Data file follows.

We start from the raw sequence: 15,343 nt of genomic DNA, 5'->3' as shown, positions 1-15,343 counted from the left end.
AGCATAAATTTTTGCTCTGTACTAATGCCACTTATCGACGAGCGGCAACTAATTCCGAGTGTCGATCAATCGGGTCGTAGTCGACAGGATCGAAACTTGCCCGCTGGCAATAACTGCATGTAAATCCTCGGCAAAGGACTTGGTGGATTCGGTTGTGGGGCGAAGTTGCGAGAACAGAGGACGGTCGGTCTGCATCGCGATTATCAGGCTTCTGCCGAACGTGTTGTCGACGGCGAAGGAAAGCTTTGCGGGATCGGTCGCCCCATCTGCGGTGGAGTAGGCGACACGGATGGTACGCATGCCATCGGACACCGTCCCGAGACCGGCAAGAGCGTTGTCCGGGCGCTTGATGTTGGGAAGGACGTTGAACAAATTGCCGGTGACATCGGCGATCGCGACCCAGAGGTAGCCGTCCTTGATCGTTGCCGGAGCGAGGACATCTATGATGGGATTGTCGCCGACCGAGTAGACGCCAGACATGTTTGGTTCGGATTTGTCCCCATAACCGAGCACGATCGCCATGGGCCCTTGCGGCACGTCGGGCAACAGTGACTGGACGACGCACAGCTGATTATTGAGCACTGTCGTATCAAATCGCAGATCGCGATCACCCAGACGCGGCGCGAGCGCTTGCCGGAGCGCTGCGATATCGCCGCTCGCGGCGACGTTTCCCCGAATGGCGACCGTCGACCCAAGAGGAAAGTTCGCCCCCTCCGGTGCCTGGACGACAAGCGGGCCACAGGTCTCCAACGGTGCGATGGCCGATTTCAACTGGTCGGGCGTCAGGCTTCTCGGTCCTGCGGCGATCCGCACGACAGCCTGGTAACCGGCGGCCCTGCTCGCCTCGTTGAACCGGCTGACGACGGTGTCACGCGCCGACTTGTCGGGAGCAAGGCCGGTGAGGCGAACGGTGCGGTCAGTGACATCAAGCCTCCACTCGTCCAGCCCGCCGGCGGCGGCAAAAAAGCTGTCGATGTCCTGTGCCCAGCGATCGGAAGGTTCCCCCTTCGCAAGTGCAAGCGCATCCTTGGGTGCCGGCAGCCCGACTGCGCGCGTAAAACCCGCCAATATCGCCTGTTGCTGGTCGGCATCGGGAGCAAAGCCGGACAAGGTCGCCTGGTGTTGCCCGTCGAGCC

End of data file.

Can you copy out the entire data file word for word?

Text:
We start from the raw sequence: 15,343 nt of genomic DNA, 5'->3' as shown, positions 1-15,343 counted from the left end.
AGCATAAATTTTTGCTCTGTACTAATGCCACTTATCGACGAGCGGCAACTAATTCCGAGTGTCGATCAATCGGGTCGTAGTCGACAGGATCGAAACTTGCCCGCTGGCAATAACTGCATGTAAATCCTCGGCAAAGGACTTGGTGGATTCGGTTGTGGGGCGAAGTTGCGAGAACAGAGGACGGTCGGTCTGCATCGCGATTATCAGGCTTCTGCCGAACGTGTTGTCGACGGCGAAGGAAAGCTTTGCGGGATCGGTCGCCCCATCTGCGGTGGAGTAGGCGACACGGATGGTACGCATGCCATCGGACACCGTCCCGAGACCGGCAAGAGCGTTGTCCGGGCGCTTGATGTTGGGAAGGACGTTGAACAAATTGCCGGTGACATCGGCGATCGCGACCCAGAGGTAGCCGTCCTTGATCGTTGCCGGAGCGAGGACATCTATGATGGGATTGTCGCCGACCGAGTAGACGCCAGACATGTTTGGTTCGGATTTGTCCCCATAACCGAGCACGATCGCCATGGGCCCTTGCGGCACGTCGGGCAACAGTGACTGGACGACGCACAGCTGATTATTGAGCACTGTCGTATCAAATCGCAGATCGCGATCACCCAGACGCGGCGCGAGCGCTTGCCGGAGCGCTGCGATATCGCCGCTCGCGGCGACGTTTCCCCGAATGGCGACCGTCGACCCAAGAGGAAAGTTCGCCCCCTCCGGTGCCTGGACGACAAGCGGGCCACAGGTCTCCAACGGTGCGATGGCCGATTTCAACTGGTCGGGCGTCAGGCTTCTCGGTCCTGCGGCGATCCGCACGACAGCCTGGTAACCGGCGGCCCTGCTCGCCTCGTTGAACCGGCTGACGACGGTGTCACGCGCCGACTTGTCGGGAGCAAGGCCGGTGAGGCGAACGGTGCGGTCAGTGACATCAAGCCTCCACTCGTCCAGCCCGCCGGCGGCGGCAAAAAAGCTGTCGATGTCCTGTGCCCAGCGATCGGAAGGTTCCCCCTTCGCAAGTGCAAGCGCATCCTTGGGTGCCGGCAGCCCGACTGCGCGCGTAAAACCCGCCAATATCGCCTGTTGCTGGTCGGCATCGGGAGCAAAGCCGGACAAGGTCGCCTGGTGTTGCCCGTCGAGCC